See Figures 1, 2 and 3
An oxygen sensor is used on all models. The sensor protrudes into the exhaust stream and monitors the oxygen content of the exhaust gases. The difference between the oxygen content of the exhaust gases and that of the outside air generates a voltage signal to the ECM. The ECM monitors this voltage and, depending upon the value of the signal received, issues a command to adjust for a rich or a lean condition.
No attempt should ever be made to measure the voltage output of the sensor. The current drain of any conventional voltmeter would be such that it would permanently damage the sensor.
REMOVAL & INSTALLATION
The sensor may be difficult to remove when the engine temperature is below 120°F (48°C). Excessive removal force may damage the threads in the exhaust manifold or pipe; follow the removal procedure carefully.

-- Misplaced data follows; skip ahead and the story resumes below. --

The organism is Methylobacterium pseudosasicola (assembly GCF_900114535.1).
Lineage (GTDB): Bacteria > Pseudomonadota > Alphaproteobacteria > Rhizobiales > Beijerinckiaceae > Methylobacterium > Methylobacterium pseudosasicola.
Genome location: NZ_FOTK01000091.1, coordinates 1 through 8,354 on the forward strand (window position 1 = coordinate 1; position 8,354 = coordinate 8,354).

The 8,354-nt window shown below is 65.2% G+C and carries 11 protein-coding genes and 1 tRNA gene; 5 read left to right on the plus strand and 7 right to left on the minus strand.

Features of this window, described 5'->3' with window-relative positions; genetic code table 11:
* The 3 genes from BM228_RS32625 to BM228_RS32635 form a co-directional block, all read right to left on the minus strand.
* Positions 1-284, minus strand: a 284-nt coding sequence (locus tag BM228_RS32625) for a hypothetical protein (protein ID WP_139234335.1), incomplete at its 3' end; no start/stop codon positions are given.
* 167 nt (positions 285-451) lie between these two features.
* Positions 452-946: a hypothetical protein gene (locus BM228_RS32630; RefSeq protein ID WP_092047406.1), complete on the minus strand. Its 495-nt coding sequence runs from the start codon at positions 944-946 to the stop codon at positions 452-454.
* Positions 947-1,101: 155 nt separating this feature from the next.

- Disconnect the negative battery cable.
- Locate the oxygen sensor. It protrudes from the exhaust manifold (it looks somewhat like a spark plug).
- Disconnect the electrical wiring from the oxygen sensor harness.
- Spray a commercial solvent onto the sensor threads and allow it to soak in for at least five minutes.
- Carefully remove the sensor with a special oxygen sensor socket.
- First coat the new sensor's threads with GM anti-seize compound No. 5613695 or the equivalent. This is not a conventional anti-seize paste. The use of a regular compound may electrically insulate the sensor, rendering it inoperative. You must coat the threads with an electrically conductive anti-seize compound. Installation torque is 30 ft. lbs. (41 Nm). Do not overtighten.
- Reconnect the electrical wiring. Be careful not to damage the electrical pigtail. Check the sensor boot for proper fit and installation.
- Reconnect the negative battery cable.